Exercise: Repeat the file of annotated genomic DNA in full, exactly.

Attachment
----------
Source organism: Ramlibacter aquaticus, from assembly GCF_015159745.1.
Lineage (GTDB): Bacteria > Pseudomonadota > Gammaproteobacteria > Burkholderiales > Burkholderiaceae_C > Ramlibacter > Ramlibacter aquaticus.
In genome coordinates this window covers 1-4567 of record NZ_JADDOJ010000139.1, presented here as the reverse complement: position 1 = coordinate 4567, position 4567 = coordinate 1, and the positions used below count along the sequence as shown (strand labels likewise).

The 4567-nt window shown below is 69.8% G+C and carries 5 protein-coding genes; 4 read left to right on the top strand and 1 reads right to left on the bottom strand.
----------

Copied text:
Source organism: Ramlibacter aquaticus, from assembly GCF_015159745.1.
Lineage (GTDB): Bacteria > Pseudomonadota > Gammaproteobacteria > Burkholderiales > Burkholderiaceae_C > Ramlibacter > Ramlibacter aquaticus.
In genome coordinates this window covers 1-4567 of record NZ_JADDOJ010000139.1, presented here as the reverse complement: position 1 = coordinate 4567, position 4567 = coordinate 1, and the positions used below count along the sequence as shown (strand labels likewise).

The 4567-nt window shown below is 69.8% G+C and carries 5 protein-coding genes; 4 read left to right on the top strand and 1 reads right to left on the bottom strand.